Business travelers do it. Honeymooners do it. Family vacationers do it. Every year millions of us fly long distances, but flying across multiple time zones can make it difficult to adjust to the time change when you arrive. Regardless of your reason for travel, don’t let getting there sap your energy, wits or enjoyment when you land.
Here are some tried and true remedies for overcoming jet lag symptoms: that lethargic, dingy feeling or even headaches and nausea that comes with skipping over time zones.
Adjust your bedtime – While on the flight, try to sleep when it is bedtime at your destination, not your home time. Since you are winging across the time zones faster than life on the ground, your sleep might feel more like a nap, but it helps you acclimate to the current time of day when you land. You can also prepare by adjusting your bedtime before your trip. If you are going west, stay up an extra hour each night for as many days as time zones you will be crossing. If traveling east, go to bed an hour early for as many nights. Likewise, when you arrive, try to turn in close to your normal bedtime based on the local clock.
Meals matter– When flying, time your food intake to meal times at your destination. If it is 3:00 am at your destination, skip the rubber chicken on the plane (you should be asleep anyway!). Proteins stimulate the body and carbohydrates induce relaxation, so if you must eat, go for the pasta. You can also condition your body several days before your trip by eating proteins like steak and eggs for breakfast and carb-load with a plate of spaghetti for dinner. Feel free to bring your own meal on the plane so you can eat what you want at the appropriate time. Limiting salt intake helps avoid bloating, so steer clear of high-sodium, prepackaged meals.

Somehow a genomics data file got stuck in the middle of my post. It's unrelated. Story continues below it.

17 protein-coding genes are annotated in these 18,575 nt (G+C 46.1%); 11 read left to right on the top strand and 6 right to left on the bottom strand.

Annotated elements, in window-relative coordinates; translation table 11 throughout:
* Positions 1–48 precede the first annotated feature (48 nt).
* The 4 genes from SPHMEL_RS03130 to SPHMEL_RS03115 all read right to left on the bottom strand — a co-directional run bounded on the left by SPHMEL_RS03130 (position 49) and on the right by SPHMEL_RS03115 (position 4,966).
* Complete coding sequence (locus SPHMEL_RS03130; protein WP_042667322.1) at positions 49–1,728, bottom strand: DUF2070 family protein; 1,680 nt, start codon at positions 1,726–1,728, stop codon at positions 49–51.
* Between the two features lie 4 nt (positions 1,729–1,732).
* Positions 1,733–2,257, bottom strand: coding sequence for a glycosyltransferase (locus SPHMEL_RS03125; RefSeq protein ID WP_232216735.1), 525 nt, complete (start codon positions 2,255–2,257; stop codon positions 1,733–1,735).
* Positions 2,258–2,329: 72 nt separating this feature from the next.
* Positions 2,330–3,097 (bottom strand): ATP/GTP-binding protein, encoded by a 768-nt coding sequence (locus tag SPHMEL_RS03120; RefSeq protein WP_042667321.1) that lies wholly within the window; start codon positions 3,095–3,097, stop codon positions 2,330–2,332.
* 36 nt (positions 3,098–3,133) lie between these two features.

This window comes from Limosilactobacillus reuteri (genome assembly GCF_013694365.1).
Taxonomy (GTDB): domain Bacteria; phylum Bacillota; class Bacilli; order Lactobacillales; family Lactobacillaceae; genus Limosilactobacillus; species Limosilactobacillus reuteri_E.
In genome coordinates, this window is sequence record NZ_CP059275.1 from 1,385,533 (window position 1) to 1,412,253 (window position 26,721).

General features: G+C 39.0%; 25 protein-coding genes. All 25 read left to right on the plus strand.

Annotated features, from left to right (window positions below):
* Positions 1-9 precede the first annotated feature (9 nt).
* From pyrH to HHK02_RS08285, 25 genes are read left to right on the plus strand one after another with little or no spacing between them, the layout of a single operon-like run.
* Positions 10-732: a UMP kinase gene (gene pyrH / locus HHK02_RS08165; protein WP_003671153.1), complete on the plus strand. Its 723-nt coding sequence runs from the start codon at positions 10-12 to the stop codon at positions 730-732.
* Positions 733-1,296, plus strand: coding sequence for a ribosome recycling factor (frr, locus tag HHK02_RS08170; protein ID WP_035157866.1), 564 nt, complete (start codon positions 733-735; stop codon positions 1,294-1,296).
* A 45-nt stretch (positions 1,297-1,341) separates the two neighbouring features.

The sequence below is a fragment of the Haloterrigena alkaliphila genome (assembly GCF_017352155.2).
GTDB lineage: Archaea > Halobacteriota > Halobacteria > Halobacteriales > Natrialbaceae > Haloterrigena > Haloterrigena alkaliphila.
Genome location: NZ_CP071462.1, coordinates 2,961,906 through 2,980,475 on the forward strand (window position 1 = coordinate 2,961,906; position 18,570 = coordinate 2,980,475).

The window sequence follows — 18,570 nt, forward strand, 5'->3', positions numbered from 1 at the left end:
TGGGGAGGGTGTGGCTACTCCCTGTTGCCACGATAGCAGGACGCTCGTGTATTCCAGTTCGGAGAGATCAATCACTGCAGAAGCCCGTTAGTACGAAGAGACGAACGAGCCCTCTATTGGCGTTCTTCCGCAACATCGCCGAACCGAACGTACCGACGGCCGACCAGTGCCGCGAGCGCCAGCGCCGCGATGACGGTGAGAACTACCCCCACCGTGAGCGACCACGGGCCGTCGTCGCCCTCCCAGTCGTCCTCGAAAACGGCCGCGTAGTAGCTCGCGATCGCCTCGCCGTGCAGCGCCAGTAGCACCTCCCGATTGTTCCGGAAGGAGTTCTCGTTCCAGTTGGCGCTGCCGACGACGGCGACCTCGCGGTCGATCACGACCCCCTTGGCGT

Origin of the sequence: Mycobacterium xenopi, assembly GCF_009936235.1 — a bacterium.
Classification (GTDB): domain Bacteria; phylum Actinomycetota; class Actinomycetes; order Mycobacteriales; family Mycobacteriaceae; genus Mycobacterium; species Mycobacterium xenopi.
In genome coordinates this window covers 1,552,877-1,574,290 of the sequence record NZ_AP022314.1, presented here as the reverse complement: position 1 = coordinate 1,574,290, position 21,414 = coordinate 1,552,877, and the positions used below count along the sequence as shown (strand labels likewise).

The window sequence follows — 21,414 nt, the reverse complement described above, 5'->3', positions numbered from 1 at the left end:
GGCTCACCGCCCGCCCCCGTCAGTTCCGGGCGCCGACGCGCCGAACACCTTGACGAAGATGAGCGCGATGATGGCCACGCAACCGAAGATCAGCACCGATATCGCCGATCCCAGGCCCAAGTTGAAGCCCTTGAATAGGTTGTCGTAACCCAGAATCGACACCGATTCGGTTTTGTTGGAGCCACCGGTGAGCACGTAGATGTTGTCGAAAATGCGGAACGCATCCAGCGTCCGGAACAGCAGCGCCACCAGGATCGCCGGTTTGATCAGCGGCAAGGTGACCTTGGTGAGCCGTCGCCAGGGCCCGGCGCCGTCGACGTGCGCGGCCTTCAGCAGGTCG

Stay hydrated – Drink up, but pass up caffeine and alcohol. Lots of water helps your body combat jet lag so carry a refillable bottle and keep swigging. Alcohol is dehydrating which will mess with your body clock, so nix the cocktails. If you must have a warm cup of something, drink herbal tea or decaf coffee.
Upgrade or at least stand up – To be more comfortable, consider splurging for business- or first-class airline seats. Fully reclining seats will make your snooze time dreamy so you will be more rested on arrival. Whether you are in the front or the back of the plane, be sure to get up and move around every couple hours to get your blood moving. Shoulder, back and leg stretches, knee bends and neck rolls help circulation which in turn combats jet lag symptoms.
Go to the light – Research shows that exposure to natural light helps to govern your internal clock. When you arrive at your destination, spend time outside or at least sit by a window to maximize your daylight absorption. You should also sleep with the shades open so the morning light wakes you. This light therapy will help you adjust to the local time.
Some people have more difficulty with jet lag symptoms than others, but these tips will help everyone. Whether you are attending a high-powered meeting or seeing the sights, follow these guidelines to keep your eyes open, have your faculties about you and avoid jet lag.